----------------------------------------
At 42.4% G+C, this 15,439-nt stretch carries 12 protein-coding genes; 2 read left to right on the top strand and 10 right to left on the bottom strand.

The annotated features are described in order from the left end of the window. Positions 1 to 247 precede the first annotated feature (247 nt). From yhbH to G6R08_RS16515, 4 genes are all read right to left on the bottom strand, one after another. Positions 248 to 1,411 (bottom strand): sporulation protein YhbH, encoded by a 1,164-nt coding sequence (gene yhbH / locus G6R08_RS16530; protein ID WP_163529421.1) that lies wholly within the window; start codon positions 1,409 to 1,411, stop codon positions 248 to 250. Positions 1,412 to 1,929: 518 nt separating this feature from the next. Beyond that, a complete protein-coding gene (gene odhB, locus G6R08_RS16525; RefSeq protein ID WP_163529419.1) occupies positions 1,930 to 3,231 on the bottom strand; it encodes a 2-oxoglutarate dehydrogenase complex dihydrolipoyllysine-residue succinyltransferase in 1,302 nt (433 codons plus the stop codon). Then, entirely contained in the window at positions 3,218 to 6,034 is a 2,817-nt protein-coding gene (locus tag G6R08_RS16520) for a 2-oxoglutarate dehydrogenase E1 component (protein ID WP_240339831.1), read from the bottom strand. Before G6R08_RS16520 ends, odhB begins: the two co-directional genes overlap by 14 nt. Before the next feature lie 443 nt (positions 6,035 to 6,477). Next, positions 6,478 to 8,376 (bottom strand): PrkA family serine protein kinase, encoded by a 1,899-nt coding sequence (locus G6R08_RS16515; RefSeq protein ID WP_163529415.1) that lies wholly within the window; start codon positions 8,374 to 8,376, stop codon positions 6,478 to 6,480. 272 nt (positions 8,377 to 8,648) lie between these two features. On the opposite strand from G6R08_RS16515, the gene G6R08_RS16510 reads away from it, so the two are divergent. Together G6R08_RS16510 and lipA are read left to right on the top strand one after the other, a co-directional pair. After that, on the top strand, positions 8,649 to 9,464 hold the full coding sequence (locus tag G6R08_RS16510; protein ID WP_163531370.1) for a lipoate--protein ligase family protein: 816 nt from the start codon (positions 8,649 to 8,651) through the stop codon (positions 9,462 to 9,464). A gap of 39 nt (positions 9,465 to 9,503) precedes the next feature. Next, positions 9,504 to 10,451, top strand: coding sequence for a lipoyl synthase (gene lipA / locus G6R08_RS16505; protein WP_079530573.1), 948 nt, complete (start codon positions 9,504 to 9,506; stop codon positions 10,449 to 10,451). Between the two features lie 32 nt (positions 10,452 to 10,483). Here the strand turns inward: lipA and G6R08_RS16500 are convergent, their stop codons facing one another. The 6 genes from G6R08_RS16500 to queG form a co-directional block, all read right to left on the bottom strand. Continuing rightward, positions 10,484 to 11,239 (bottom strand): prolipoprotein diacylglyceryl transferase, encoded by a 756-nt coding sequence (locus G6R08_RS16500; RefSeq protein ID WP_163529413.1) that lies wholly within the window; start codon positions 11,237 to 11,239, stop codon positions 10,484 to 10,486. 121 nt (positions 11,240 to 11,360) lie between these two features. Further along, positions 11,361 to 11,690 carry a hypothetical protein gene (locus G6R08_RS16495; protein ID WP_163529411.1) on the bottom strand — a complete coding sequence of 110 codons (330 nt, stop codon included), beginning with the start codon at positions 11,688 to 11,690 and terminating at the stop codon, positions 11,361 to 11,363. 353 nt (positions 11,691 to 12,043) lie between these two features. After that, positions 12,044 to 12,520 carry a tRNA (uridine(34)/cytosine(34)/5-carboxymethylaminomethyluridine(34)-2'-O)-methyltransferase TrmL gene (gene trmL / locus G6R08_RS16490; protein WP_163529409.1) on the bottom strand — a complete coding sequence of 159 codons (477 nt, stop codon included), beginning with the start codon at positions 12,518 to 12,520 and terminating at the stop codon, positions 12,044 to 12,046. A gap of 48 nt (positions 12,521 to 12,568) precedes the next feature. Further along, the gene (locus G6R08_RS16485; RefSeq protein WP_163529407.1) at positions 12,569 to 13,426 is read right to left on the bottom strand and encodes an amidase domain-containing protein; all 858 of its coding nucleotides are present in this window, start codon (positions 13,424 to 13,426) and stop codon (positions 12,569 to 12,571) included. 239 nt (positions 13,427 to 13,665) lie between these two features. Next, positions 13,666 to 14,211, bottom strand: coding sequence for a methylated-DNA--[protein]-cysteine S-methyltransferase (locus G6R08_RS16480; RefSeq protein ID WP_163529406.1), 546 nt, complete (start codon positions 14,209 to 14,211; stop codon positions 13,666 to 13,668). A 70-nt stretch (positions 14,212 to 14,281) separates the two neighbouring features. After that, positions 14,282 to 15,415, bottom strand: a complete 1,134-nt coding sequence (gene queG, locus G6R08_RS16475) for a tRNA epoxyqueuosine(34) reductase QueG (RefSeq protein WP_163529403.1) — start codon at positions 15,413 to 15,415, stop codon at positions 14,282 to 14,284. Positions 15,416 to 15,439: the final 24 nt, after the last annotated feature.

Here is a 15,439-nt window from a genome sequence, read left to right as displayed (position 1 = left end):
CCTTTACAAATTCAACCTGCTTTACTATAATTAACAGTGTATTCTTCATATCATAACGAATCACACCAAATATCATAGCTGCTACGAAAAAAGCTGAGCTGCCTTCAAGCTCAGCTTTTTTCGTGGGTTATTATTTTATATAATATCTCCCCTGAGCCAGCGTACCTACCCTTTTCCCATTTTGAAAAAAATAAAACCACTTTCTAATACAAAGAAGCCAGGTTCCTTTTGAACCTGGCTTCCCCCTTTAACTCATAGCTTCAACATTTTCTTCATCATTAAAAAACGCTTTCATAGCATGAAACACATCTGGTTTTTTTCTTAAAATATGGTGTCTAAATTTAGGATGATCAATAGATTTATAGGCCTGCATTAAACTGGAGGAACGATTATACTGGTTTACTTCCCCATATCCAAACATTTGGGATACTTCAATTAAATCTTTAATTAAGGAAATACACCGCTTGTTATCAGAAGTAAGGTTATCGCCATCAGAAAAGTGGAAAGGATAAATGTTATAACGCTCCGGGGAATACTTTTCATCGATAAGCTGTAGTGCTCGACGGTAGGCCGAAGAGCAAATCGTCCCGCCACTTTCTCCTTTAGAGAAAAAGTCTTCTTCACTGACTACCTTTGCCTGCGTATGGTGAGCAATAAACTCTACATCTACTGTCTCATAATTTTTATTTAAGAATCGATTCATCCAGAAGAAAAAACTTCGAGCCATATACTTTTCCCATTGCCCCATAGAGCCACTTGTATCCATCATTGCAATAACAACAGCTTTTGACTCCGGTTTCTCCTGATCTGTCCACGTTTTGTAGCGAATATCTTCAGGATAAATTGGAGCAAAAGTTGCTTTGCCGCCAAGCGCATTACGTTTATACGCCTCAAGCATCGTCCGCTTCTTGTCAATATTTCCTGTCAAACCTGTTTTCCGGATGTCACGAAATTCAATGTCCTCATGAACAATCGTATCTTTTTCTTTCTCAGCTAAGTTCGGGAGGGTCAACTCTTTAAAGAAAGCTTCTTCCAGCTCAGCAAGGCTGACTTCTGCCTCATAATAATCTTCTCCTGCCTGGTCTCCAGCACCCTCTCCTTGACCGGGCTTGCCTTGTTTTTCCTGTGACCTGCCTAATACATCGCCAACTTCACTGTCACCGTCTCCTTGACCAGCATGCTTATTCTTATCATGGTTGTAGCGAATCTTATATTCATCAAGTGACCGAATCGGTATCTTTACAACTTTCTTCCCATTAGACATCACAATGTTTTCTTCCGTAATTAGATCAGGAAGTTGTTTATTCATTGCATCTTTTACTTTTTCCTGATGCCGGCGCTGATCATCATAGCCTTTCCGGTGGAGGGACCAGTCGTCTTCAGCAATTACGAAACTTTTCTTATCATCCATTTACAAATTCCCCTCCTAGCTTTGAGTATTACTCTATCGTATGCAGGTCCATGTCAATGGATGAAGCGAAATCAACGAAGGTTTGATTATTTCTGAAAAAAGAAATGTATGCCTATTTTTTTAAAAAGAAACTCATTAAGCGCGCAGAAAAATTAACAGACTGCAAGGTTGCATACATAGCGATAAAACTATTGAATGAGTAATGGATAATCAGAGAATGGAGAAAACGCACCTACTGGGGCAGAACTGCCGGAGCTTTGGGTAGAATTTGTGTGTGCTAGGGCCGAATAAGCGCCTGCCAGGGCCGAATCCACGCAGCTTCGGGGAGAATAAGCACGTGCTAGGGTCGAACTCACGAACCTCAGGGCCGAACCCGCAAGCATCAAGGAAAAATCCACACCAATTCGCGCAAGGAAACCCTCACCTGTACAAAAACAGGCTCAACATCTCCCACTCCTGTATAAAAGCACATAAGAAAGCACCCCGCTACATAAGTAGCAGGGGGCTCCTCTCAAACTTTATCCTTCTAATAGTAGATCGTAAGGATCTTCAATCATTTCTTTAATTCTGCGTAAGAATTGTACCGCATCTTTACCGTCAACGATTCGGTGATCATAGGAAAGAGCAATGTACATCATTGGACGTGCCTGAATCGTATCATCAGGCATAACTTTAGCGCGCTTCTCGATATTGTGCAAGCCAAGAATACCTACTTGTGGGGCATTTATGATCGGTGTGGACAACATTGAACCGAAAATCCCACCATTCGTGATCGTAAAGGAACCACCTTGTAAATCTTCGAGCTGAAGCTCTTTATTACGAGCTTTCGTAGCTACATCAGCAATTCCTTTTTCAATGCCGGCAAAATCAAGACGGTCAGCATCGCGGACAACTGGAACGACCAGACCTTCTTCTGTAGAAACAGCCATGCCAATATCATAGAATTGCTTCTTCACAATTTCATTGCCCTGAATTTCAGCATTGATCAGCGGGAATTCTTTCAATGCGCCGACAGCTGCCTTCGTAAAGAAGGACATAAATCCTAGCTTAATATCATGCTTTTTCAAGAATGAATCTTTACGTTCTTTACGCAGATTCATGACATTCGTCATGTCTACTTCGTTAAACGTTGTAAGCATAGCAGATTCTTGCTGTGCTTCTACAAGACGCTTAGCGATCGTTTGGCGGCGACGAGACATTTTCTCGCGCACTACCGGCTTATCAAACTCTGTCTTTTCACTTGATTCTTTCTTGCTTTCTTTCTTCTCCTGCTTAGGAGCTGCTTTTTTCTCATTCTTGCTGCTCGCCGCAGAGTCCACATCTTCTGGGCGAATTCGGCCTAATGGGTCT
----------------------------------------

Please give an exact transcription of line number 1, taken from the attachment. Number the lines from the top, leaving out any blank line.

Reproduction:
At 42.4% G+C, this 15,439-nt stretch carries 12 protein-coding genes; 2 read left to right on the top strand and 10 right to left on the bottom strand.